As Congress makes official the $700 billion financial system bail out, the question then becomes, “who gets the bill?”
If you read the Time.com article on Oct. 3rd, you might agree that Maybe We Should Blame god For the Sub Prime Mess.
The author points out the philosophy of the so-called “prosperity gospel,” in which believers (most of whom seem to belong to Pentecostal cults) think that their god wants them to share in the promised generosity of their god. In short, they believe that a god that loves them, doesn’t want them to be broke. Clearly, this is a way that many religious believers can give in to their greed and wanton urges, but still consider themselves “Christian.”
But for many, those who are not likely to actually prosper in annual income due to limitations in education, marketable skills, physical handicap, etc., the message becomes one of hope. If they believe strong enough, they can “prosper.”
The article linked above discusses the tendency for pastors to suggest, quite overtly, that if parishioners tithe right they’ll be rewarded.
Enter the Sub Prime Lender
Or, should I say “the devil himself.” If this deity in Christian cults actually existed, he would be a sub-prime lender. For those that aren’t aware the credit industry rates borrowers (or potential borrowers) with a credit score. Once your credit score falls below a certain numerical amount (generally 650), you are considered to be “sub prime.” Prime borrowers are those with credit scores higher than 700 and those are the folks that get the lowest rates and are considered for the best loans.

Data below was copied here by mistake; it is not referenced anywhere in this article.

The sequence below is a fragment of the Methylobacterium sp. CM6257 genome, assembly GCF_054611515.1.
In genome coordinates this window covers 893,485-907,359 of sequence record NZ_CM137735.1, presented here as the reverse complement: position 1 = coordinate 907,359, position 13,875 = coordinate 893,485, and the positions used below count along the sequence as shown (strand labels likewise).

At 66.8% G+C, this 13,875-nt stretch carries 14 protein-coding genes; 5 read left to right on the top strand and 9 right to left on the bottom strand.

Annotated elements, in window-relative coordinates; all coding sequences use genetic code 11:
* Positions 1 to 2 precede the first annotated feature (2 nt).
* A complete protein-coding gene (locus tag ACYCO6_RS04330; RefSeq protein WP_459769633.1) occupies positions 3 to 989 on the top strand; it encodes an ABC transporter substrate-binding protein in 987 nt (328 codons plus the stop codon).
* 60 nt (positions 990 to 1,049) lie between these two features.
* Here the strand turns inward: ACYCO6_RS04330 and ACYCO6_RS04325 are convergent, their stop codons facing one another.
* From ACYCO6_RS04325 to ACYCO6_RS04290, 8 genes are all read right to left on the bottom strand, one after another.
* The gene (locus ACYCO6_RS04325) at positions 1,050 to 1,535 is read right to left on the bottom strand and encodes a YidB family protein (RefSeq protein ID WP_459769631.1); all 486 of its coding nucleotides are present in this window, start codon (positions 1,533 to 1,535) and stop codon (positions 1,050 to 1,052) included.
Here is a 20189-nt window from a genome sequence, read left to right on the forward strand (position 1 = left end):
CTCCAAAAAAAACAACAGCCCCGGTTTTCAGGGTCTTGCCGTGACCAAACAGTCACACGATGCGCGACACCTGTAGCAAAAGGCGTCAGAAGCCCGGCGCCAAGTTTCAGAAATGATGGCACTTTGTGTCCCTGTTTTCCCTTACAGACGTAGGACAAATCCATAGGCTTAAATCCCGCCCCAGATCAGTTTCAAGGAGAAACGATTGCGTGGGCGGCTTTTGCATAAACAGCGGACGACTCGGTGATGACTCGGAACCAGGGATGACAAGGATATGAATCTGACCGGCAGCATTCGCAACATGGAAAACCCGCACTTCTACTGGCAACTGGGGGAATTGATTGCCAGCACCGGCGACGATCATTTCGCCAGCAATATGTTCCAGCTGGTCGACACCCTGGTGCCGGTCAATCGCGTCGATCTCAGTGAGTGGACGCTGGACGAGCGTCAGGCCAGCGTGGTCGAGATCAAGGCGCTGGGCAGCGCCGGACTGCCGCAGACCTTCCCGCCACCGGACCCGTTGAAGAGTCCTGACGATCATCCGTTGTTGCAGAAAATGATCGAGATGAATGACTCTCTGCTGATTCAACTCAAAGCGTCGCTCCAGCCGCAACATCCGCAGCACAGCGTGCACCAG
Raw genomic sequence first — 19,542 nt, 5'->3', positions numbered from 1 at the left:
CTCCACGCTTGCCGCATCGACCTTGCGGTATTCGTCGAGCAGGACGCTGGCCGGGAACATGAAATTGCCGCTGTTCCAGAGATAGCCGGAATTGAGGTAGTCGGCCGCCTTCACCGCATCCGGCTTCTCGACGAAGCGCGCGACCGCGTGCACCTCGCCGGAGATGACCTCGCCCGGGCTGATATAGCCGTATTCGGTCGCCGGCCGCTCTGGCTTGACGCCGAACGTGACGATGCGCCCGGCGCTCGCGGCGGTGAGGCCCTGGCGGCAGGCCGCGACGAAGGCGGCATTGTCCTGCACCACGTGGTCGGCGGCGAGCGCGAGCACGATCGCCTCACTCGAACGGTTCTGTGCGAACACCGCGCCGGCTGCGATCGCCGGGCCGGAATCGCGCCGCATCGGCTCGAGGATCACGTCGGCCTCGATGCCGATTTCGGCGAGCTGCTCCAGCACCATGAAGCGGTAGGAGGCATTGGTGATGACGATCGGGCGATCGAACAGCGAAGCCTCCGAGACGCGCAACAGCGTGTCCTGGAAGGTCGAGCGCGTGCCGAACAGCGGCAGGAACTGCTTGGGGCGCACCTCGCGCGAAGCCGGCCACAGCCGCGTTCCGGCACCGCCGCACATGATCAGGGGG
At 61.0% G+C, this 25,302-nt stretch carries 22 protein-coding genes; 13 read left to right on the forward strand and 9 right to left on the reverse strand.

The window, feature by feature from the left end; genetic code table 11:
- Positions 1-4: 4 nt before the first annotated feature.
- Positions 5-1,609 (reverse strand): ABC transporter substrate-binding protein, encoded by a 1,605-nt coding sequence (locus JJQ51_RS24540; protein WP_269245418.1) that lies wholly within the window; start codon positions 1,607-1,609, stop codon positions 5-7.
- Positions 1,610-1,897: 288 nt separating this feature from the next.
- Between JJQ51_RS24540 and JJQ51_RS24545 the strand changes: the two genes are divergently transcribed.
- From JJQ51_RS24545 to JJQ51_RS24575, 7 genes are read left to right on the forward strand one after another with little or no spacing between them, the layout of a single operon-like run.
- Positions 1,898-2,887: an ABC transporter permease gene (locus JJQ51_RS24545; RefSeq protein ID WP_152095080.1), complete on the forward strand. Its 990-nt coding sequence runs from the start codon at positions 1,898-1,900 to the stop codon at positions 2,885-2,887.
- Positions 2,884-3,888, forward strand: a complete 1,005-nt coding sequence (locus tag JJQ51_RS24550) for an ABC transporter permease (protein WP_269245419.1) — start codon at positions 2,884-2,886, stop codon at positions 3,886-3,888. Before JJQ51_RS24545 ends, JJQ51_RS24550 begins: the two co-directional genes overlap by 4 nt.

What happened in the last decade or so, was that a heated race began within the credit industry, particularly with regard to mortgages, and loans were written that should never have been when credit rating and income were factored.
Not surprisingly, the average low to middle income consumer also falls in that 75% of all Americans that are supposed to be religious. So what happens when a person with no credit, low income, and risky credit behavior prays for a loan and then gets one? He or she considers it to be a result of divine providence.
The article closes with an anecdote of a believer who was on the verge of foreclosure and went to his pastor and prayed for help. Days later, the mortgage company called and said they can offer the borrower/believer a substantially lower payment for three months to get back on his feet. There was no question in the man’s mind that this was anything but an act of god.
It’s a classic case of magical thinking where you pray/say an incantation and get a favorable result that would have happened anyway (or for other reasons) and you assume the cause was the prayer or incantation.
In this case, the cause is the financial crisis. Companies like Wells Fargo, Citi and Bank of America who are holding deposits and loans don’t want to lose their shirts. The fact is, they’re offering everyone falling behind forbearance plans and moratoriums on their loans in the hopes that they can buy enough time to re-write the loans to affordable amounts or get the borrower to sell their properties (even a loss) in order to salvage as much of the loan as possible.
Don’t thank god. Thank the FDIC.